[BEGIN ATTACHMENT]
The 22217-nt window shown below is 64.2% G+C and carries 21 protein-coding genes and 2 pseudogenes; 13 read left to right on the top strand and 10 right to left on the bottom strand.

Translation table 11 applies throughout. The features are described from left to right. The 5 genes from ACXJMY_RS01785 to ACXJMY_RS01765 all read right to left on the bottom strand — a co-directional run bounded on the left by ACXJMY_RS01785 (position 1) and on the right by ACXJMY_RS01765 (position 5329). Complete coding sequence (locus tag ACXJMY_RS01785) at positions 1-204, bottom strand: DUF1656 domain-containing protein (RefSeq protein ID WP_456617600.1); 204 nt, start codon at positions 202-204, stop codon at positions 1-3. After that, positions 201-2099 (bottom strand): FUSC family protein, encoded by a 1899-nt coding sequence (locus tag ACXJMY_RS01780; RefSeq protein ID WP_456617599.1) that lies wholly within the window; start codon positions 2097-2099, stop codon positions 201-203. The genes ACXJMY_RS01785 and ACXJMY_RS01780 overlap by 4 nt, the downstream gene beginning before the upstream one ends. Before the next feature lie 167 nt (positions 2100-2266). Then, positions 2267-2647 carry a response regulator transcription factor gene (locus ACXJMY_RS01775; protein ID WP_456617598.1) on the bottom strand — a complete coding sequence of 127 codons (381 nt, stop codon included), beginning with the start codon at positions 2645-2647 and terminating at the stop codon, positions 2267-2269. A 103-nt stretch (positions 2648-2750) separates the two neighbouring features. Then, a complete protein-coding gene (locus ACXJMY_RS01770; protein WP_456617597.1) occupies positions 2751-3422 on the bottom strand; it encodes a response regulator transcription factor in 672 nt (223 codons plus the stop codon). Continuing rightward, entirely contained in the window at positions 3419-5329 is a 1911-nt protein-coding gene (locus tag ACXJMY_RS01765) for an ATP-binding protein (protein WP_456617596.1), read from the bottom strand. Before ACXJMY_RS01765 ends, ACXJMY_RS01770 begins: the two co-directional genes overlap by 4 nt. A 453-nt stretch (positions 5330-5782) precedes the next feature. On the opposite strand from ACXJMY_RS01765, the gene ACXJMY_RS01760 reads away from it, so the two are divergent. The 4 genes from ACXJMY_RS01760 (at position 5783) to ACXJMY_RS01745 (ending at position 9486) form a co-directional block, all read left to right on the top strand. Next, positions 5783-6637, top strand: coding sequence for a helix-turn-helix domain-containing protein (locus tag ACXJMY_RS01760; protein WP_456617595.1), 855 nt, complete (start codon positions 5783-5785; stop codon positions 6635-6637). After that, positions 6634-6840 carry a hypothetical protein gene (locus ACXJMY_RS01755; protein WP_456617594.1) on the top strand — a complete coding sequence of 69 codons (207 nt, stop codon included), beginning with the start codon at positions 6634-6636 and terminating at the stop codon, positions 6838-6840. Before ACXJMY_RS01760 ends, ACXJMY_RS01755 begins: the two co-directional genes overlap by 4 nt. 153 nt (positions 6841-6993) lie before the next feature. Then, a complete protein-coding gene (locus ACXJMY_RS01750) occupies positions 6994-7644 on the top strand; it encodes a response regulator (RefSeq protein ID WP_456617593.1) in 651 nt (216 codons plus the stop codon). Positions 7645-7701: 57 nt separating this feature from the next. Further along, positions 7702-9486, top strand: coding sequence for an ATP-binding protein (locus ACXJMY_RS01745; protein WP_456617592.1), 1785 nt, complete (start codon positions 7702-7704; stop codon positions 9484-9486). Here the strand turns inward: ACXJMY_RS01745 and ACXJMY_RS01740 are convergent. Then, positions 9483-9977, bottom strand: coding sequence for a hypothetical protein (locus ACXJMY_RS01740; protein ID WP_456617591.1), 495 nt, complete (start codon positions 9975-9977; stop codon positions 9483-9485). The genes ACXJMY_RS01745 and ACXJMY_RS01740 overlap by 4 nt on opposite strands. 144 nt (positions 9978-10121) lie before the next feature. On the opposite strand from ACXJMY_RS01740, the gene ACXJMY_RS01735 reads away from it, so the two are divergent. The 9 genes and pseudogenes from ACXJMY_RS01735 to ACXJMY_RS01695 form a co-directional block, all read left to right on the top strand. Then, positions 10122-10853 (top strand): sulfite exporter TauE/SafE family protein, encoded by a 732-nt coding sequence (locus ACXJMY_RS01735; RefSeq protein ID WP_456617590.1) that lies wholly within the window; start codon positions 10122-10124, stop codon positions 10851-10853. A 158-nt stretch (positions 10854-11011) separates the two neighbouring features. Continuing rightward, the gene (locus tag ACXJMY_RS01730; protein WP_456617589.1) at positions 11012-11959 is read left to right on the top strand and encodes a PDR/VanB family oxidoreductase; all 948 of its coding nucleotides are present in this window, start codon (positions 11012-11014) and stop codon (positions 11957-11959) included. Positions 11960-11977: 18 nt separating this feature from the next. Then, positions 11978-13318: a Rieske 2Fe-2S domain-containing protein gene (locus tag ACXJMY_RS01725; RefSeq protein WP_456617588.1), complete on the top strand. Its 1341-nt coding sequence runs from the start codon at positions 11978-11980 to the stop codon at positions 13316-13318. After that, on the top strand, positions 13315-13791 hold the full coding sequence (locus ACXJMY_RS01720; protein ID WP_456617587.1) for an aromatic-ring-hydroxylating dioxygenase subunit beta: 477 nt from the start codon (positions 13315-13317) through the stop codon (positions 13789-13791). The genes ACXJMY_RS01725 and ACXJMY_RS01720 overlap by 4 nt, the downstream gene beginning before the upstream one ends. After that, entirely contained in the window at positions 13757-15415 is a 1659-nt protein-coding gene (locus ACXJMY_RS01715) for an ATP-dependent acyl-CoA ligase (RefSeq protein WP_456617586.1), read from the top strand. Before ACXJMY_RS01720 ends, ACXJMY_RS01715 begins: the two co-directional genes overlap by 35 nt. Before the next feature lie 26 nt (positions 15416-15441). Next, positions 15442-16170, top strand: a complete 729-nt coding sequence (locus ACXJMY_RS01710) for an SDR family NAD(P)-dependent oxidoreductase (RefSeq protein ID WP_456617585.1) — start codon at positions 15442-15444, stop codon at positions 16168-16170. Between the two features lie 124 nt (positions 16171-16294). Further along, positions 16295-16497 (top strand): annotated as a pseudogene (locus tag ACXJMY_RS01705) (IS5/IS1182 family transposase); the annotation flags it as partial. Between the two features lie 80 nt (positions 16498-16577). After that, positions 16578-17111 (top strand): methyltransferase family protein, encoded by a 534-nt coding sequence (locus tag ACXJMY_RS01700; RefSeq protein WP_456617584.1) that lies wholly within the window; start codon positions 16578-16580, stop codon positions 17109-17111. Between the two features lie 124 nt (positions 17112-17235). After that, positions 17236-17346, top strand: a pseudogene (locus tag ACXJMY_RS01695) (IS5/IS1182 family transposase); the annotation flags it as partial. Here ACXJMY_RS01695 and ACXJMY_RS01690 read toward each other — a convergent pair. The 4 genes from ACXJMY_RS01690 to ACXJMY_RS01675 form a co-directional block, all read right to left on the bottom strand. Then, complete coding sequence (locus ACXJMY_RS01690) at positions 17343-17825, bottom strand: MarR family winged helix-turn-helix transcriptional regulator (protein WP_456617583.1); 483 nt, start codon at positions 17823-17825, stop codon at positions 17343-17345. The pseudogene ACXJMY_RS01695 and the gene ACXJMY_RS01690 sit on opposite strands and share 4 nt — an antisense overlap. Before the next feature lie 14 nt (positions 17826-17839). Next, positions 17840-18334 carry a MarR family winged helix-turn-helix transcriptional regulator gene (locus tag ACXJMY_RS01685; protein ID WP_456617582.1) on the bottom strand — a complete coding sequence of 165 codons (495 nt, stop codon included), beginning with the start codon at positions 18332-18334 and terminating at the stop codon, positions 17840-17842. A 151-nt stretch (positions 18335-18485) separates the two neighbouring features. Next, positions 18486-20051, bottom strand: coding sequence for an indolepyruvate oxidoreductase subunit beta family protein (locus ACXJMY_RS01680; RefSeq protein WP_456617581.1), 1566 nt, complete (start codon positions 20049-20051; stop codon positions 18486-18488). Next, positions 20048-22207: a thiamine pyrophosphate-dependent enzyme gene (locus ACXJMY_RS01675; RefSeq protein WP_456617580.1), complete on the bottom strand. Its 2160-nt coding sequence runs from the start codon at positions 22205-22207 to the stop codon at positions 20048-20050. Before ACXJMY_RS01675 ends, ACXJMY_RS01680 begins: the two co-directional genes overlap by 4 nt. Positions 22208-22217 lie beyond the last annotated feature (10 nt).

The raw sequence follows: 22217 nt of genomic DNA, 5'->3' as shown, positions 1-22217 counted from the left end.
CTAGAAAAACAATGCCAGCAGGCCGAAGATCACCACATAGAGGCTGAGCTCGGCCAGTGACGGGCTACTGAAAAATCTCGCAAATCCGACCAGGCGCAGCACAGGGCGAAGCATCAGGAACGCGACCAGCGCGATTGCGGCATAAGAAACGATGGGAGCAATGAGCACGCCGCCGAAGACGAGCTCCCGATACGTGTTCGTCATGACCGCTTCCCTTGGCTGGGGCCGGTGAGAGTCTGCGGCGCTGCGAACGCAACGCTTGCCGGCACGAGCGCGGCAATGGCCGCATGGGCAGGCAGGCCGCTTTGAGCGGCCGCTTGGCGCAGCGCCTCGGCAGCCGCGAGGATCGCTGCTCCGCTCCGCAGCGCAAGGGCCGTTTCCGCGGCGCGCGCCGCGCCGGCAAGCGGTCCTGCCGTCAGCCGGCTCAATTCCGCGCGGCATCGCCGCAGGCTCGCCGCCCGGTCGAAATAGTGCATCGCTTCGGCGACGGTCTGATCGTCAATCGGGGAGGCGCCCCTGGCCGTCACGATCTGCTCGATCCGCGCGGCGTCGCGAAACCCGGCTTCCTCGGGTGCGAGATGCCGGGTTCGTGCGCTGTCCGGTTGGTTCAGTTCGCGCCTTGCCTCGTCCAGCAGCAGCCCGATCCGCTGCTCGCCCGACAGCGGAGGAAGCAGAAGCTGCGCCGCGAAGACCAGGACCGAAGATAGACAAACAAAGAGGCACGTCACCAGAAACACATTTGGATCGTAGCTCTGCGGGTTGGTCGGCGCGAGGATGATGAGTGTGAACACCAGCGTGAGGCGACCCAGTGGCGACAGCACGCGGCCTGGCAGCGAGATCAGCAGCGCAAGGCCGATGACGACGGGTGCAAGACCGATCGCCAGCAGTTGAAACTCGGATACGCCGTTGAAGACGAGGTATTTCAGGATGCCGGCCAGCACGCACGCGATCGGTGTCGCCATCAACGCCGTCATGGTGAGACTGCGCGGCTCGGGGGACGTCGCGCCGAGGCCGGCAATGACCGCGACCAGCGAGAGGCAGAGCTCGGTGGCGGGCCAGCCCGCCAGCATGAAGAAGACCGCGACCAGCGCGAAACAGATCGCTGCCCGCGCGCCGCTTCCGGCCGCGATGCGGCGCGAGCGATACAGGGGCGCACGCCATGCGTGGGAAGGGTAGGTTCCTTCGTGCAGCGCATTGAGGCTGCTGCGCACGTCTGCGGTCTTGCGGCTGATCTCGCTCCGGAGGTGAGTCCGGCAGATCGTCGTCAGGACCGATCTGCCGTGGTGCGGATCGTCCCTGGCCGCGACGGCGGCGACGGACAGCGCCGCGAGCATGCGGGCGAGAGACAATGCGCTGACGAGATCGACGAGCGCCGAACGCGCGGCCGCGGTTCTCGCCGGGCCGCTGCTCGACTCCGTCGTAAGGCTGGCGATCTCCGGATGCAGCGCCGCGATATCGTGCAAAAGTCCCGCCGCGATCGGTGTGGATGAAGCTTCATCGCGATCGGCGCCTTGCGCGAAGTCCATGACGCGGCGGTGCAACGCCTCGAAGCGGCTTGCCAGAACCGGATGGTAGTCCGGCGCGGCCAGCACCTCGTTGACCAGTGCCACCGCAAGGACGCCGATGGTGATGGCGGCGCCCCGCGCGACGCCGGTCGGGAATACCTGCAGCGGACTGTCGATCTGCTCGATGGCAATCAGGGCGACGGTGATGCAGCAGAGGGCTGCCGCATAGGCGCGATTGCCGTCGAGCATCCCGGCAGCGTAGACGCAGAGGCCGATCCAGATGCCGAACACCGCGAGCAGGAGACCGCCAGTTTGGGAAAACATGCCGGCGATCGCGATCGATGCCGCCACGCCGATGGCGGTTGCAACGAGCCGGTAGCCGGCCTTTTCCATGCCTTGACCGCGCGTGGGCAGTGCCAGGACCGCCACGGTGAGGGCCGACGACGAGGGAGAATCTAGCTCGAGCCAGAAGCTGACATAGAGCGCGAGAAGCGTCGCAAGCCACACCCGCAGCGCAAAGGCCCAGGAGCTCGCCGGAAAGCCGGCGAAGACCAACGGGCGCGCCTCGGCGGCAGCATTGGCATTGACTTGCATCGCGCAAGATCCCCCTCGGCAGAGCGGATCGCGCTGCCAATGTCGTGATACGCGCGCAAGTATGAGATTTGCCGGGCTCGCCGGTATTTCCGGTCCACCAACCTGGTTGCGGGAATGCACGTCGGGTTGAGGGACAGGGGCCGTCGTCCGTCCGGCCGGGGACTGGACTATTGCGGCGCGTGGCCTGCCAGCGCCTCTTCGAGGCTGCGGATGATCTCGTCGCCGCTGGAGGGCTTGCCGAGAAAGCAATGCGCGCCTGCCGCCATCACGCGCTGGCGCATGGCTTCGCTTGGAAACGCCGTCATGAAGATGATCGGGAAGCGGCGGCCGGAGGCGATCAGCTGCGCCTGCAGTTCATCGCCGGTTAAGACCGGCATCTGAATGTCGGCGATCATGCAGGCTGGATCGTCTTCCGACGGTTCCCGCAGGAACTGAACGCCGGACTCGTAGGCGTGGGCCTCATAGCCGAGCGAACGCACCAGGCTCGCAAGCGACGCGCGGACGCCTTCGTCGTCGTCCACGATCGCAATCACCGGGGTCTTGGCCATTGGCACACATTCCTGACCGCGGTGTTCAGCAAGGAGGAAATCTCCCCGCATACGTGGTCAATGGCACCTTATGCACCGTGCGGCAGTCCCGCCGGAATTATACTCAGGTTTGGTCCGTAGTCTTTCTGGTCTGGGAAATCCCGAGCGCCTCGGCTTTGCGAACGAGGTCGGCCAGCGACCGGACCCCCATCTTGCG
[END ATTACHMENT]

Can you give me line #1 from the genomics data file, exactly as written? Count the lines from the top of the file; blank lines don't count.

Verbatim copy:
The 22217-nt window shown below is 64.2% G+C and carries 21 protein-coding genes and 2 pseudogenes; 13 read left to right on the top strand and 10 right to left on the bottom strand.